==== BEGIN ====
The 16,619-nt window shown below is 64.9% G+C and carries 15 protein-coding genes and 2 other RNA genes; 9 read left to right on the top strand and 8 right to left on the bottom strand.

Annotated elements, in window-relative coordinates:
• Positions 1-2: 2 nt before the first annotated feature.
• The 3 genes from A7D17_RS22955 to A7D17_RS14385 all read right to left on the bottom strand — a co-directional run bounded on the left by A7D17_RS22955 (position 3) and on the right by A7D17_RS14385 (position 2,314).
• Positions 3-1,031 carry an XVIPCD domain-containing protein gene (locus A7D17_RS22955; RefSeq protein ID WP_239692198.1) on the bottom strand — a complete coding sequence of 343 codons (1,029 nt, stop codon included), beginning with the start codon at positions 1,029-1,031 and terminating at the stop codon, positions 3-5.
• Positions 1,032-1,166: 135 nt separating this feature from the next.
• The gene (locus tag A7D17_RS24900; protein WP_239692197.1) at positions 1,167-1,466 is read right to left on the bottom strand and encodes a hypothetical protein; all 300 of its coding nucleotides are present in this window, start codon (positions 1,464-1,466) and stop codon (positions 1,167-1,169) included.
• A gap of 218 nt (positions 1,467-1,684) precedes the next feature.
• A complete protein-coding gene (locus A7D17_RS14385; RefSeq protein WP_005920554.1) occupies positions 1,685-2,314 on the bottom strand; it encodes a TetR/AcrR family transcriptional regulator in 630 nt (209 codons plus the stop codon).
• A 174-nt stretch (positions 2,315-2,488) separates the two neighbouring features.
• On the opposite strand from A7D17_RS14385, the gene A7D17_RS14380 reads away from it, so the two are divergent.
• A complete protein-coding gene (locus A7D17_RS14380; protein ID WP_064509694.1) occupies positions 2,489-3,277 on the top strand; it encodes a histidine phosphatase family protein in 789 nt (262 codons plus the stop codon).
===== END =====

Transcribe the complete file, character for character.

The 16,619-nt window shown below is 64.9% G+C and carries 15 protein-coding genes and 2 other RNA genes; 9 read left to right on the top strand and 8 right to left on the bottom strand.

Annotated elements, in window-relative coordinates:
• Positions 1-2: 2 nt before the first annotated feature.
• The 3 genes from A7D17_RS22955 to A7D17_RS14385 all read right to left on the bottom strand — a co-directional run bounded on the left by A7D17_RS22955 (position 3) and on the right by A7D17_RS14385 (position 2,314).
• Positions 3-1,031 carry an XVIPCD domain-containing protein gene (locus A7D17_RS22955; RefSeq protein ID WP_239692198.1) on the bottom strand — a complete coding sequence of 343 codons (1,029 nt, stop codon included), beginning with the start codon at positions 1,029-1,031 and terminating at the stop codon, positions 3-5.
• Positions 1,032-1,166: 135 nt separating this feature from the next.
• The gene (locus tag A7D17_RS24900; protein WP_239692197.1) at positions 1,167-1,466 is read right to left on the bottom strand and encodes a hypothetical protein; all 300 of its coding nucleotides are present in this window, start codon (positions 1,464-1,466) and stop codon (positions 1,167-1,169) included.
• A gap of 218 nt (positions 1,467-1,684) precedes the next feature.
• A complete protein-coding gene (locus A7D17_RS14385; RefSeq protein WP_005920554.1) occupies positions 1,685-2,314 on the bottom strand; it encodes a TetR/AcrR family transcriptional regulator in 630 nt (209 codons plus the stop codon).
• A 174-nt stretch (positions 2,315-2,488) separates the two neighbouring features.
• On the opposite strand from A7D17_RS14385, the gene A7D17_RS14380 reads away from it, so the two are divergent.
• A complete protein-coding gene (locus A7D17_RS14380; protein ID WP_064509694.1) occupies positions 2,489-3,277 on the top strand; it encodes a histidine phosphatase family protein in 789 nt (262 codons plus the stop codon).